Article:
Raiders

Madden NFL 20 player ratings: How each Raiders rookie ranks in video game

Madden NFL 20 player ratings: How each Raiders rookie ranks in video game

The first question any rookie has after they're selected in the NFL draft is, "What's my Madden ranking?" 

Maybe not. But players would be lying if they said they didn't care. 

Rookie rankings for Madden NFL 20 have been released, and several Raiders are near the top of their position. Two of Oakland's three first-round picks, Clelin Ferrell and Josh Jacobs, are tied for the seventh-best ranking among rookie at 74 overall. 

Here's how Raiders rookies are ranked in this year's installment of the game.

Clelin Ferrell, LE, 74

After taking the former Clemson star with the No. 4 overall pick in the draft, the Raiders will need instant impact from Ferrell in Year 1. The video game ranks Ferrell as the second-best rookie left defensive end behind the Jaguars' Josh Allen (77), placing high expectations on him. 

Ferrell doesn't have elite athleticism, but he's a smart football player who knows how to rush the passer. He recorded 20 sacks combined his final two years in college and will be called upon right away after the Raiders had a league-worst 13 total sacks last season.

Josh Jacobs, RB, 74

Jacobs will step in as the Raiders' top ball-carrier right away. And he's seen as the best rookie running back, according to EA Sports. 

Jacobs has speed and power. Madden gives him an 85 trucking rating, 83 break tackle rating, 83 stiff arm rating and 85-speed rating. He was never the top back at Alabama, though he showcased the ability to score on the ground, catching passes and even as a kick returner.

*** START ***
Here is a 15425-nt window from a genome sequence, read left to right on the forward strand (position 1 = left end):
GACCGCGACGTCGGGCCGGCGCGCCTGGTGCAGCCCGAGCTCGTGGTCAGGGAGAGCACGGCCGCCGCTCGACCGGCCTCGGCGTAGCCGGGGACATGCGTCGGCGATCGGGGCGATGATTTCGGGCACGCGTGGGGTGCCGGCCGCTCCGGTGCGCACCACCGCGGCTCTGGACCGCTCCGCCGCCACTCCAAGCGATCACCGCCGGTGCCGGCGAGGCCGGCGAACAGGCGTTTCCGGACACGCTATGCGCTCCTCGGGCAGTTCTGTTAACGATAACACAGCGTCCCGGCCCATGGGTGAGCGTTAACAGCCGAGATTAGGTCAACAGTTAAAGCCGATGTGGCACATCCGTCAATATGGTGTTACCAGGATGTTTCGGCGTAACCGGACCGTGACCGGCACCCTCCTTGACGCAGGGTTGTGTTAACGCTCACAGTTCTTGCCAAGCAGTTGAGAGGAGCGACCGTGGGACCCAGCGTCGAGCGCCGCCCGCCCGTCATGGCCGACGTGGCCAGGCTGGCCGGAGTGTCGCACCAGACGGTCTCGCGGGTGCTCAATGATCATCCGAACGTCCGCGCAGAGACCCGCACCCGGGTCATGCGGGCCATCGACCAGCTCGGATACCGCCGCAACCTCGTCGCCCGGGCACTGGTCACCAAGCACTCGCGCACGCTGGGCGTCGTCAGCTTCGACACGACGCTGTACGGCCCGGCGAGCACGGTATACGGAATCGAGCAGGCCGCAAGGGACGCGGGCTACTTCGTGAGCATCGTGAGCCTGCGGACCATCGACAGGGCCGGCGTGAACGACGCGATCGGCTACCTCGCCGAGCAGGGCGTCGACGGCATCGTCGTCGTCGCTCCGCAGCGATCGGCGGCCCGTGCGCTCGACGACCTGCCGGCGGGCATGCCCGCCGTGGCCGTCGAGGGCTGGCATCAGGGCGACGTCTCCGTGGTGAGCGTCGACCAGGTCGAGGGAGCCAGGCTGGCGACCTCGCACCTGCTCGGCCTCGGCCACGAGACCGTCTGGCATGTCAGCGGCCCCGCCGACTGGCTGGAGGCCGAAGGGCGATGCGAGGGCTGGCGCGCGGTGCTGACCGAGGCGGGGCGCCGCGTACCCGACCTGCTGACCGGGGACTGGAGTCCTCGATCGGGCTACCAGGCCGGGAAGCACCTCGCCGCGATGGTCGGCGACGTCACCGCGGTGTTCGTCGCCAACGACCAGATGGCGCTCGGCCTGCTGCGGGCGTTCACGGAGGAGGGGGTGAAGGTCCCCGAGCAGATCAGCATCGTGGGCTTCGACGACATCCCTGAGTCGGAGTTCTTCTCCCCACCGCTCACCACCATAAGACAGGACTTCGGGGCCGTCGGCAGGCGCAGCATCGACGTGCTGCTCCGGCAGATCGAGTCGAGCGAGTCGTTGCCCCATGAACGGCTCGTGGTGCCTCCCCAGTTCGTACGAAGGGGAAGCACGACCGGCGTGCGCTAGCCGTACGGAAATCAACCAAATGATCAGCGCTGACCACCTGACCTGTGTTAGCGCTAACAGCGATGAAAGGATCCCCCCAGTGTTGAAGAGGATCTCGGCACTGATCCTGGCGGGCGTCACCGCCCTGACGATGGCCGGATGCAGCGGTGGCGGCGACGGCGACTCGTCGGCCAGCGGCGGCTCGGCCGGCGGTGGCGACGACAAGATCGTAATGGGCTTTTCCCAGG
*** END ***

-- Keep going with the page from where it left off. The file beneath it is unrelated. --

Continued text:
With fresh legs, Jacobs could easily run for over 1,000 yards as a rookie. 

Hunter Renfrow, WR, 70

Another former Clemson star, Renfrow could help right away as a sure-handed target for quarterback Derek Carr. Renfrow is tied as the seventh-highest ranked rookie receiver. 

Renfrow, 5-foot-10 and 185 pounds, caught 15 touchdowns in four years at Clemson. 

Johnathan Abram, 69, SS

Abram was the Raiders' third and final first-round pick this year. The hard-hitting safety is expected to see plenty of time this season in a secondary that needs plenty of help. 

The former Mississippi State star is rated as the top rookie strong safety for a reason. He recorded 99 tackles, three sacks and two interceptions as a junior.

Trayvon Mullen, 69, CB

Mullen was the second of three former Clemson Tigers taken by the Silver and Black. In a pass-happy league, Mullen is tied as the sixth-best rookie cornerback. 

While he only had four interceptions in three years of college, Mullen has the size -- 6-2, 199 pounds -- to thrive at the next level

Here's how the rest of the Raiders' draft class is ranked: 

Foster Moreau, TE: 69 overall
Maxx Crosby, RE: 67 overall
Isaiah Johnson, CB: 67 overall
Quinton Bell, RE: 61

Boo birds chirp as Derek Carr, Raiders offense continues downward slide

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USA TODAY SPORTS IMAGES